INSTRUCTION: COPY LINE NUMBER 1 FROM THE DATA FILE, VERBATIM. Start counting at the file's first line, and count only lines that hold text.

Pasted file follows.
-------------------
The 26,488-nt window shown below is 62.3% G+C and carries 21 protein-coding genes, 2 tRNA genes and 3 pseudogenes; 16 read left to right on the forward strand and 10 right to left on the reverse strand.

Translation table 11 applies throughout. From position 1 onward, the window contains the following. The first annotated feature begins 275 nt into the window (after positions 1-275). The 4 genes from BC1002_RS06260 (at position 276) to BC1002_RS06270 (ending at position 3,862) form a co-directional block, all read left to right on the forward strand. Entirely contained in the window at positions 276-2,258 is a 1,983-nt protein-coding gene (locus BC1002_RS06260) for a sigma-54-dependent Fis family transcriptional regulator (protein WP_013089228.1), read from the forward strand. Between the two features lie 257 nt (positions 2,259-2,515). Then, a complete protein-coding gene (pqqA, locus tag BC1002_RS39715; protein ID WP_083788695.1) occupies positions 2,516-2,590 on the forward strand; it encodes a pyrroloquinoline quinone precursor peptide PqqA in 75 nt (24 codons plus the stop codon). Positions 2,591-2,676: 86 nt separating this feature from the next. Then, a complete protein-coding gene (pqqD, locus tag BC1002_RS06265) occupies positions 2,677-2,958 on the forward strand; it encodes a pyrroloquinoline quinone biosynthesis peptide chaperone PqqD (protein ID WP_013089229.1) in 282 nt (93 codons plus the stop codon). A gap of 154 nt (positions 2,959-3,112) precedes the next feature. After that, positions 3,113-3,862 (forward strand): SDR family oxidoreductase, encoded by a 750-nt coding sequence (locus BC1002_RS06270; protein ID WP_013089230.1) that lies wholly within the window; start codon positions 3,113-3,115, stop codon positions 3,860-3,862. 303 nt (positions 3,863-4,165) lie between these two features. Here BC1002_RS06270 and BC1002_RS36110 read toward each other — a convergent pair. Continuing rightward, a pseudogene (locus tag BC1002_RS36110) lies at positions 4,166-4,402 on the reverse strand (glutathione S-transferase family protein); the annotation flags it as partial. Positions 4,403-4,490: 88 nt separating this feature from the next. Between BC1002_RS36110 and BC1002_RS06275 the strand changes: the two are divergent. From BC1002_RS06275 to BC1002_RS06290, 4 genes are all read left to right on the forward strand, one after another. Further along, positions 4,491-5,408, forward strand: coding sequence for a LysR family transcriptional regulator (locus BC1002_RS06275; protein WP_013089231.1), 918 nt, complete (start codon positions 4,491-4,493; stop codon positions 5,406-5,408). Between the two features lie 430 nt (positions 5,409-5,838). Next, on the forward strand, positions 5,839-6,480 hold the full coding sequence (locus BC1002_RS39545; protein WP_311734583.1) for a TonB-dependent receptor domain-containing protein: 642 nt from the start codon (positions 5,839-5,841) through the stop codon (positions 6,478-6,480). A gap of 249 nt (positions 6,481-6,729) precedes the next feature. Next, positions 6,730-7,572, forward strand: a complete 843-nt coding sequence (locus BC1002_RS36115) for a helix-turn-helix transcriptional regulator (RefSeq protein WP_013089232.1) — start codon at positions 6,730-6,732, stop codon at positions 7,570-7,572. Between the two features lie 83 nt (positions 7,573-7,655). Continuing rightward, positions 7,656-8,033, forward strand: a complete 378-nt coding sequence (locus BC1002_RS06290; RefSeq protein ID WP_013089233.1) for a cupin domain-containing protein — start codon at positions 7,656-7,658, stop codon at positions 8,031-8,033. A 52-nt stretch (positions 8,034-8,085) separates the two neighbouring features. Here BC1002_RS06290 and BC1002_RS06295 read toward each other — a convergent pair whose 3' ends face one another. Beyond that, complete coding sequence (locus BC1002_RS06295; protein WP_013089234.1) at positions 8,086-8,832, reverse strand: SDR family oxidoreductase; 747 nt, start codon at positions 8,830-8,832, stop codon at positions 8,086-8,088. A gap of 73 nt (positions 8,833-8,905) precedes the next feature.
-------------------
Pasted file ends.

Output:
The 26,488-nt window shown below is 62.3% G+C and carries 21 protein-coding genes, 2 tRNA genes and 3 pseudogenes; 16 read left to right on the forward strand and 10 right to left on the reverse strand.